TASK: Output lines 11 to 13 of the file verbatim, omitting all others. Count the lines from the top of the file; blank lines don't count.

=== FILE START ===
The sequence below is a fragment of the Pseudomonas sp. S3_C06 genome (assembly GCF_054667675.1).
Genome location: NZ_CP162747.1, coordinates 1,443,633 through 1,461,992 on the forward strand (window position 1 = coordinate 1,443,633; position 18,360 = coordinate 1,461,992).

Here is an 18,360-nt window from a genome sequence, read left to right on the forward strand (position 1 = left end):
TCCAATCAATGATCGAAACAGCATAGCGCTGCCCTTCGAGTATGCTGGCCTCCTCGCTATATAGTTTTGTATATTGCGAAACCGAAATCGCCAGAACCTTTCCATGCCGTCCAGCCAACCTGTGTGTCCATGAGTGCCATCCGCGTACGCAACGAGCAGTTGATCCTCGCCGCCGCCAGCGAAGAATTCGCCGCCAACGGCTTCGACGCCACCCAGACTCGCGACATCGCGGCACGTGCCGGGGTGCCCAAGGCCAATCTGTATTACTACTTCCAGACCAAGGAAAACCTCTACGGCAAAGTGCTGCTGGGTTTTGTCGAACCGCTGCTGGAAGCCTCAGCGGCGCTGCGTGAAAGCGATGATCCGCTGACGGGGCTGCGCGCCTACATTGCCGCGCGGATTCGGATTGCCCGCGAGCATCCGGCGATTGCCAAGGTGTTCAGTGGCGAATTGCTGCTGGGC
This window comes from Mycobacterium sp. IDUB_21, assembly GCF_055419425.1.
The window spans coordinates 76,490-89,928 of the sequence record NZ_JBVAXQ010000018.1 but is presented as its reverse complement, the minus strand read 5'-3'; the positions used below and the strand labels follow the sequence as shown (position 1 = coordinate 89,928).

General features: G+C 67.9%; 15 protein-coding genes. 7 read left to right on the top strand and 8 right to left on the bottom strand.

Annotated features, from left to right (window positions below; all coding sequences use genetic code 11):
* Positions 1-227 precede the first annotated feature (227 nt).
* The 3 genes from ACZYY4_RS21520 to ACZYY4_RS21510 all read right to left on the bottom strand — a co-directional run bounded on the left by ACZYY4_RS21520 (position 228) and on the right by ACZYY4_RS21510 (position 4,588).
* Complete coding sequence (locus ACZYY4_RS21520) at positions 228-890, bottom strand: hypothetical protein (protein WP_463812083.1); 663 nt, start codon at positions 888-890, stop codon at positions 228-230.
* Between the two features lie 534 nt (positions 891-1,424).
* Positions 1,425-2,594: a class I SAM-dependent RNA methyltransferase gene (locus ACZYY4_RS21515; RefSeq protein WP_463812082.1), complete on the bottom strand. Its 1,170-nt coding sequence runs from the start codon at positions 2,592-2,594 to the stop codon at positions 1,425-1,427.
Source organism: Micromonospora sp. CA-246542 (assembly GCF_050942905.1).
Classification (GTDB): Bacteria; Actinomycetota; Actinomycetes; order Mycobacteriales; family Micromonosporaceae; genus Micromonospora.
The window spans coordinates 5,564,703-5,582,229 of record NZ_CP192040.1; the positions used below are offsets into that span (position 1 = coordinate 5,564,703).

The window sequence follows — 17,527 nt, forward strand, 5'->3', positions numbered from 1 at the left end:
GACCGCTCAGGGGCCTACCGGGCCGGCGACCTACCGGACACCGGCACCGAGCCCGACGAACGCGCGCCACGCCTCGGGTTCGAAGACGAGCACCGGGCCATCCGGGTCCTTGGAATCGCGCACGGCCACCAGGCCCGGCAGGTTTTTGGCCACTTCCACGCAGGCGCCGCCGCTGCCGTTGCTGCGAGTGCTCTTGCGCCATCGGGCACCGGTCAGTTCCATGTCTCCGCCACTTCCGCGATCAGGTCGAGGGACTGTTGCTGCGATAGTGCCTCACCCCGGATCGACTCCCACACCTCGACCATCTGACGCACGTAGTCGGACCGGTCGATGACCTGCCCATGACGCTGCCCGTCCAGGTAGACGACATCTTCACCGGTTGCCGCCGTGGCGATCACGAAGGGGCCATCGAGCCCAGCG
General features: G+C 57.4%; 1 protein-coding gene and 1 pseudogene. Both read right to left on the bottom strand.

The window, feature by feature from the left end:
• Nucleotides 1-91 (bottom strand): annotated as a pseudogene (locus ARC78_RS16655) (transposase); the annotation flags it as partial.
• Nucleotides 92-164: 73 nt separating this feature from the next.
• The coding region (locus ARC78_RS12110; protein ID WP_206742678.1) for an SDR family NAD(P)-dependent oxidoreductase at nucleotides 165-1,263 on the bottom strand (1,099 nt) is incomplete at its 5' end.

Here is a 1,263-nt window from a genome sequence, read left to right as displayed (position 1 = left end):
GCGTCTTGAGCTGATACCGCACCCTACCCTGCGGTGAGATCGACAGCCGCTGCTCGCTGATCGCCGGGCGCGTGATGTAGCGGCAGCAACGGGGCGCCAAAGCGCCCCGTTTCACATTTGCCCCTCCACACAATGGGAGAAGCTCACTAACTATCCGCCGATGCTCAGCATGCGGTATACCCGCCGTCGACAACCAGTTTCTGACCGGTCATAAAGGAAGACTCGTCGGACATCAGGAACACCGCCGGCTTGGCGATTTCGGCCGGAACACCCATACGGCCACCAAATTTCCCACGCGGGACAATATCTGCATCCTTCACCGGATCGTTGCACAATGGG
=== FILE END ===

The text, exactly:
* Complete coding sequence (locus ACZYY4_RS21520) at positions 228-890, bottom strand: hypothetical protein (protein WP_463812083.1); 663 nt, start codon at positions 888-890, stop codon at positions 228-230.
* Between the two features lie 534 nt (positions 891-1,424).
* Positions 1,425-2,594: a class I SAM-dependent RNA methyltransferase gene (locus ACZYY4_RS21515; RefSeq protein WP_463812082.1), complete on the bottom strand. Its 1,170-nt coding sequence runs from the start codon at positions 2,592-2,594 to the stop codon at positions 1,425-1,427.